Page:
Truths Come Through

In light of the war of information raging throughout the current Gaza conflict, the Israeli writer Assaf Gavron highlights the important role that social media plays in his country, providing a voice for authentic and independent viewpoints beyond any control or influence by the state

By Assaf Gavron

"When the cannons roar, the muses stay silent" is an old saying. But in 21st century Israel it could be adapted to say: "When the cannons roar, the TV pundits don't shut up." Ever since the beginning of the fighting – meaning any fighting in the last years, but let's concentrate on the recent escalation of violence between Israel and Hamas in Gaza – all major TV channels in Israel switch their normal programming to 24-hour "special" news programs, and in the "special" news programs we get a loop of recent pictures: grainy rockets move through a night sky, a hole in the ceiling of a hit house, a group of reserve soldiers lazying around, waiting for instructions.

And then we get the pundits: all men, all with years of experience either in the Israeli Defence Force (IDF), Mossad or Shin-Bet, all with gray or graying hair, with paunches in various stages of development – and all knowing exactly what Israel ought to be doing in order to finish the Hamas once and for all.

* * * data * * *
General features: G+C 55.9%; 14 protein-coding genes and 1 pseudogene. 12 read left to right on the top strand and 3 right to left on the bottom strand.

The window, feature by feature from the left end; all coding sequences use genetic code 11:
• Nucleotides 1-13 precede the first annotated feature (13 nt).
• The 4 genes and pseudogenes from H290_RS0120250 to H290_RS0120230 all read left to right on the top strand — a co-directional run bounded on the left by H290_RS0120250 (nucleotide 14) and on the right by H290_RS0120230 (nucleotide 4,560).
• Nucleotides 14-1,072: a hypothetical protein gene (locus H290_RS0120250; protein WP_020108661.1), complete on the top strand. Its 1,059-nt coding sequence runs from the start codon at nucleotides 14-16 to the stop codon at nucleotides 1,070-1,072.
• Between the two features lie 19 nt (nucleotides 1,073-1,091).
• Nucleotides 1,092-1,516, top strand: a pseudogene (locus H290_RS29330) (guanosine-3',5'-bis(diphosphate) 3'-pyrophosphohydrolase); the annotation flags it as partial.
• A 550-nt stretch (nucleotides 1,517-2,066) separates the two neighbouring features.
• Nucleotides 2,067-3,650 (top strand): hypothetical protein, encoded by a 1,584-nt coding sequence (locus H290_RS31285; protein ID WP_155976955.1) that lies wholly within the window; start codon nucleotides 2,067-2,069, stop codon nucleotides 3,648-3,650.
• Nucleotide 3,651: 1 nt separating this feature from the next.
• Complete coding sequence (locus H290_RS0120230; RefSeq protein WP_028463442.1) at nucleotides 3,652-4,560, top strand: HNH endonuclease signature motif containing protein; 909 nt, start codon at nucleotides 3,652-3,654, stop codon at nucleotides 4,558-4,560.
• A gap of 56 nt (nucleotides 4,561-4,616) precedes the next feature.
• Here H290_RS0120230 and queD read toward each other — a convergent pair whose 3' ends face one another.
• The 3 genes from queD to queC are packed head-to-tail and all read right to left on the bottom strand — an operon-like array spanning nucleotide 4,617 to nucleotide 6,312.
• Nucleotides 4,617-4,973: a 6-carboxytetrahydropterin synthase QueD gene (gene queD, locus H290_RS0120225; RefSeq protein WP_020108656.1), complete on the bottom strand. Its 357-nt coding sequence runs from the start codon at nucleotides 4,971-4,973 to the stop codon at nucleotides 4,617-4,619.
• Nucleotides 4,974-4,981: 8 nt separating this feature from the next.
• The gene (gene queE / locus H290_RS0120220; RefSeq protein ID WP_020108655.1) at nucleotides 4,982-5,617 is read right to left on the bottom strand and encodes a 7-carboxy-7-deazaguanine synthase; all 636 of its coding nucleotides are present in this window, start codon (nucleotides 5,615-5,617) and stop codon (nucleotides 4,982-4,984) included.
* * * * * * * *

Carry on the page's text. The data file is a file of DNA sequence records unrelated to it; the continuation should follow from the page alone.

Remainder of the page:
Also, all of them were in the same studios last time – two, four, six years ago, saying the same things, having the same solutions, with their knowing and experienced voices. And all of them forgot that it didn't work last time.

Cheerleaders of the military

Some even take the role of cheerleaders: pushing the military forward, demanding to see more fire and blood.

Israels's prime minister Netanyahu (photo: Getty Images)
Israel's Prime Minister Netanyahu enjoys the support of the mainstream media: "The three main channels will act and react almost as IDF and government spokespersons, will show only one side," Assaf Gavron writes

​​The biggest of all is of course Roni Daniel, the military commentator of popular Channel 2 News, who last week stated that he wants to see a "Dakhia" in this operation, referring to the destruction of the Beirut neighbourhood in the second Lebanon War of 2006, which was in Israeli eyes the final, winning act of the war.

When he said that, Arab Member of Knesset Dr. Akhmad Tibi, who was in the studio, accused him of encouraging death of children and families, and a huge fight broke out between the two.

The media map of Israel is almost a given, at time of war: you know that the three main channels (1, 2 and 10) will act and react almost as IDF and government spokespersons, will show only one side and sing like a choir in one voice (except the occasional guest, as Tibi, who will voice something different, and will be quickly dismissed).

They will usually not bother with annoying real journalistic work of investigating, asking difficult questions, and telling objective truths to the public. The newspapers are even more transparent: Israel Hayom, funded by Netanyahu's patron Sheldon Adelson, is totally behind any government decision; centralist Yediot Achronot opposes Netanyahu but is wholeheartedly patriotic and one-sided, as is the dying Maariv.

Haaretz is the sole carrier of liberalism, opposition and open-mindedness, but its financial conundrum puts its future in serious doubt.